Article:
A basic income would not necessarily mean that people would work less. This is the conclusion of a series of behavioural experiments by cognitive psychologist Fenna Poletiek, social psychologist Erik de Kwaadsteniet and cognitive psychologist Bastiaan Vuyk. They also found indications that people with a basic income are more likely to find a job that suits them better.
The psychologists received a grant from the FNV union to research the behavioural effects of a basic income. They simulated the reward structure of different forms of social security in an experiment. ‘We got people to do a task on a computer,’ says De Kwaadsteniet. ‘In multiple rounds, which represented the months they had to work, they did a boring task in which they had to put points on a bar. The more of these they did, the more money they earned.’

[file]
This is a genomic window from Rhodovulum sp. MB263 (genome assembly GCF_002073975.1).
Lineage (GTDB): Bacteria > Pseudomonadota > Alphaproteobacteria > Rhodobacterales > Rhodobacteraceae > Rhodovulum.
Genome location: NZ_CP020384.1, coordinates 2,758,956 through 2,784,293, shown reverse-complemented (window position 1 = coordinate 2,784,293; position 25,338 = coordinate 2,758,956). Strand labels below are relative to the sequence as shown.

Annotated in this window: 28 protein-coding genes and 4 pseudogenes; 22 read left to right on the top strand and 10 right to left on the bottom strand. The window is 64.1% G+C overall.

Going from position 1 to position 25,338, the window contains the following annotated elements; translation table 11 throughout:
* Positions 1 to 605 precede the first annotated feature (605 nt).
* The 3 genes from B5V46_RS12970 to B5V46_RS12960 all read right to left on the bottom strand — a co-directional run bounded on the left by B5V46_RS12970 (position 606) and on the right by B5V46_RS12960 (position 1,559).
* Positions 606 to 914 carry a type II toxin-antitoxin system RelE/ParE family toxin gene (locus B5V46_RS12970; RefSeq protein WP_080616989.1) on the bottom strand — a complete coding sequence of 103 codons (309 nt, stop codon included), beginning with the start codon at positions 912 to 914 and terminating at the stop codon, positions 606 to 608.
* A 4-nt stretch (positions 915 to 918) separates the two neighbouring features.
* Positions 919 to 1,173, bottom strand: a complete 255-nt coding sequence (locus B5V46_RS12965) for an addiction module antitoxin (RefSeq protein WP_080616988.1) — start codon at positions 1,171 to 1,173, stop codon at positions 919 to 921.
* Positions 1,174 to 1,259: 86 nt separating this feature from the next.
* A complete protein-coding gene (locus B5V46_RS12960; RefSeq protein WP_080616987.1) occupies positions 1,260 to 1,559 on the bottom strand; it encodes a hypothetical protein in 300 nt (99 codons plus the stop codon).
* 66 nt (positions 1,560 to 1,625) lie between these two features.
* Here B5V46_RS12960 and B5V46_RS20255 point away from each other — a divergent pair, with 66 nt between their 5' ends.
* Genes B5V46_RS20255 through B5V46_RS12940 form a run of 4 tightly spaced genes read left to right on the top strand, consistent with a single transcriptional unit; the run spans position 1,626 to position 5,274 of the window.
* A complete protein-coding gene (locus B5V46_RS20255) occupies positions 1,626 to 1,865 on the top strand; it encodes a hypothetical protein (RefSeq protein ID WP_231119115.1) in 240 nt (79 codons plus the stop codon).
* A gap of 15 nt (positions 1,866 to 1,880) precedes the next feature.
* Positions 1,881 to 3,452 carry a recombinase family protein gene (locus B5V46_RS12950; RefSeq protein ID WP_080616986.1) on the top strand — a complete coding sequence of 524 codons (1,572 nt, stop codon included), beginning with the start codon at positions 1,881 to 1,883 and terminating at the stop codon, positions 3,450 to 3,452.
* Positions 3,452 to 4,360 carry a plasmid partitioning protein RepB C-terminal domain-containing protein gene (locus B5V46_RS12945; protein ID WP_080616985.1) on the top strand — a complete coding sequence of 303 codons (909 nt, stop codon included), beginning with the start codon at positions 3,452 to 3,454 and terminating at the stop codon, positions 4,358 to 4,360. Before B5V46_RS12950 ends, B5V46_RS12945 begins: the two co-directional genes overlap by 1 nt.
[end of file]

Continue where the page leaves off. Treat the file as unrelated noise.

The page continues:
The psychologists researched three different conditions: no social security, a conditional benefits system and an unconditional basic income. De Kwaadsteniet: ‘In the condition without social security, the test participants didn’t receive a basic sum. In the benefits condition they received a basic sum, which they lost as soon as they started working. In the basic income condition they received the same basic sum but didn’t lose this when they started work.’